• Frustratingly, Barker never attempts to square Gospels’ mythology with that of the other, major tomes where Harry appears, namely The Great and Secret Show and Everville. Known as The Books of The Art, both novels took great pains to explain that the Judeo-Christian belief system that swathes of mankind follow is actually a mask for a far more daunting spiritual landscape that lurks right on the edge of consciousness. In Gospels, though, Harry emphatically goes to Hell – even its inhabitants call it by that name – and amid Barker’s quirky reimagining (Hell has bicycles!), the detective still often finds himself surrounded by archetypal imagery that would sit comfortably in The Book of Revelations. So are we following a parallel version of Harry, for whom Judeo-Christian mythology is a more solid edifice? It is never said, and Harry’s brushes with The Art are scarcely mentioned.
  • Despite Barker and Miller’s best efforts, there are often inconsistencies in the prose style that reveal the book had significant input from a writer other than the one emblazoned on the cover. This is obviously the kind of remark that begs the question, “Would you have picked that up if you didn’t already know about it?” To which my answer, I’m afraid, would be a resounding “Yes.” Aside from that occasional shakiness, there is also a maddening overuse of the horrible, clunky phrase “In point of fact”. Urgh.

With all that in mind, does The Scarlet Gospels stand a chance of being considered anything like as momentous as Barker classics such as Weaveworld or Imajica – books that urged horror, fantasy and philosophy to join hands and dance? Good grief, no. But, lest that verdict be perceived as a damnation game with faint praise, the book is still awash in Clive Barker hallmarks, with oodles of Big Ideas swirling through the mist of sprayed blood. It is also one of the most nakedly entertaining novels he has ever put his name to, with far shorter and punchier chapters than in most of his other books, all bound by a thread of wry – sometimes gonzo – humour. Best of all, Pinhead is a total, utter bastard, and every line he speaks drips with poetic arrogance.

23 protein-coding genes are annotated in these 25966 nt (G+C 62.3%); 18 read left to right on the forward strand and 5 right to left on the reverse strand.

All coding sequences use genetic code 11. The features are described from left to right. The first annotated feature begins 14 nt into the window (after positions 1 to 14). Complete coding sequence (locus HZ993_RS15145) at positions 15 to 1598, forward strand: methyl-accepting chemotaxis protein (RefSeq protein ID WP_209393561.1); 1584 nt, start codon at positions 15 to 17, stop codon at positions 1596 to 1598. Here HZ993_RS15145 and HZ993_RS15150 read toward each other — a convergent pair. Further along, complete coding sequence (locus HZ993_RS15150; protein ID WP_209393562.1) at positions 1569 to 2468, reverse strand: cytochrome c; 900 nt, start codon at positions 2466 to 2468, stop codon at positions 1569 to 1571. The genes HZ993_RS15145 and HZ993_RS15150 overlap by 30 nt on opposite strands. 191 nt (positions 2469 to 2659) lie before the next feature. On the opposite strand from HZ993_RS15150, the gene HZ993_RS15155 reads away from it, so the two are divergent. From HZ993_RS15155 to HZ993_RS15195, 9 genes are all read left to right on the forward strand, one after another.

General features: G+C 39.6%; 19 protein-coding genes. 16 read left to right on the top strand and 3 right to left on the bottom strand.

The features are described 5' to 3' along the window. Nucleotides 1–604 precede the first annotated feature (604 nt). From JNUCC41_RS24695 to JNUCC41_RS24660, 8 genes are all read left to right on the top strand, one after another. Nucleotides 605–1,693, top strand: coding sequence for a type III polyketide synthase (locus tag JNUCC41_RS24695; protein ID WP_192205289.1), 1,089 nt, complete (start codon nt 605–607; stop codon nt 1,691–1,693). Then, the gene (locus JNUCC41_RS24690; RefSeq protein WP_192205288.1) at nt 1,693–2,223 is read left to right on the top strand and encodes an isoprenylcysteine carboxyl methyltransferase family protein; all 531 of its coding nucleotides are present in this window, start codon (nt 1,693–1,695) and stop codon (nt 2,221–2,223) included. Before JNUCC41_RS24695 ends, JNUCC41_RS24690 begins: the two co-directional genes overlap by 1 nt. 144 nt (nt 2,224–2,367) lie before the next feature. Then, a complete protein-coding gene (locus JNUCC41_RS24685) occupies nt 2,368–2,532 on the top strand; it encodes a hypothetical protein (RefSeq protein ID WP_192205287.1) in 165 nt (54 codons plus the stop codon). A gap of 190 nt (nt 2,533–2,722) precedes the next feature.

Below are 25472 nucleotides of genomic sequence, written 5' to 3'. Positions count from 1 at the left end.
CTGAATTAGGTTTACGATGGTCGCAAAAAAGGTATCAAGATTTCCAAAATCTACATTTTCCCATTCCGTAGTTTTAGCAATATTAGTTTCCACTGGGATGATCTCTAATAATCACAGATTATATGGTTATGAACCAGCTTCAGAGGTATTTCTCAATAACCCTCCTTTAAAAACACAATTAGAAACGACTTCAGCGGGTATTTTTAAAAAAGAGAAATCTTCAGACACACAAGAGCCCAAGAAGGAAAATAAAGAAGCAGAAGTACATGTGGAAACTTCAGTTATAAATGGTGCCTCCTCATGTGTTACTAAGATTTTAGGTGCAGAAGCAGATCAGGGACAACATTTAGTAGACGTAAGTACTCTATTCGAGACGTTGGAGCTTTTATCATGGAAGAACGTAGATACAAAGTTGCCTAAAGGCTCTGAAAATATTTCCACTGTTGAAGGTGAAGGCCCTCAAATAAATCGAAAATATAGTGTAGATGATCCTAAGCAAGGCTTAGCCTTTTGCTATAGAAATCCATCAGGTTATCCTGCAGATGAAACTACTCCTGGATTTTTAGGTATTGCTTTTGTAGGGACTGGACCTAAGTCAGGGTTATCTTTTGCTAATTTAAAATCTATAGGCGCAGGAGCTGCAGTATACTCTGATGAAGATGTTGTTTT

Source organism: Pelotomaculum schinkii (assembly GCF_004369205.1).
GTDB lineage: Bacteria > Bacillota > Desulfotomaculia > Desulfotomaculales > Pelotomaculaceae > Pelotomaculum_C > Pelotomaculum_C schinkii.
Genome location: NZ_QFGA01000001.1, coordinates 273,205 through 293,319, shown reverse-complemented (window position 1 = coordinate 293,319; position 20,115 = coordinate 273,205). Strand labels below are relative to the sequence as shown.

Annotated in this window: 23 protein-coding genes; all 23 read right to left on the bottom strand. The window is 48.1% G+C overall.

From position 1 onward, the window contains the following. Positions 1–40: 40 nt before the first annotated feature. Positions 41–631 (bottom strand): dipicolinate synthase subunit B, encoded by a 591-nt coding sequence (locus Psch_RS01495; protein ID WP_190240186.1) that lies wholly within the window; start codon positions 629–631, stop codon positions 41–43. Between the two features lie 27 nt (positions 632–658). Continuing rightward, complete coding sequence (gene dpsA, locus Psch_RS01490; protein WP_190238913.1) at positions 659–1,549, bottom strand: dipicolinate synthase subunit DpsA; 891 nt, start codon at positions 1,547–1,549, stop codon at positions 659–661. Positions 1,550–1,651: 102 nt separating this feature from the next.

GospelsCoverIronically, after spending 13 years writing an ambitious body of children’s fiction that occasionally baffles with its tangled complexity, Barker has produced a novel of savagely adult visions that reads as compulsively as the best children’s fiction.

For those of us who feel as though the 14 years since Coldheart Canyon emerged have been achingly short on the flavour of Barker we most enjoy – a pang relieved only by the slim volume of Mister B GoneThe Scarlet Gospels is a welcome, full-throated blast of his operatic register. At long last, a patience-taxing thirst has been slaked, and scarlet-brimming glasses can be raised to toast the author’s reconciliation with his applecart-demolishing, younger self.

For a long time, Barker has seemed like an author who’d rather saw off his writing hand at the wrist than give the public what they want. Flaws aside, The Scarlet Gospels is a mad and grandiloquent exercise in fan service – a veritable smorgasbord – and on this evidence, one can only hope that whatever Barker himself may be afraid of, his squeamishness about that process has been firmly laid to rest.

Buy The Scarlet Gospels and listen to a clip of the audiobook version
Click here to read Barker’s first-ever Harry D’Amour short story, Lost Souls

Words> Matt Packer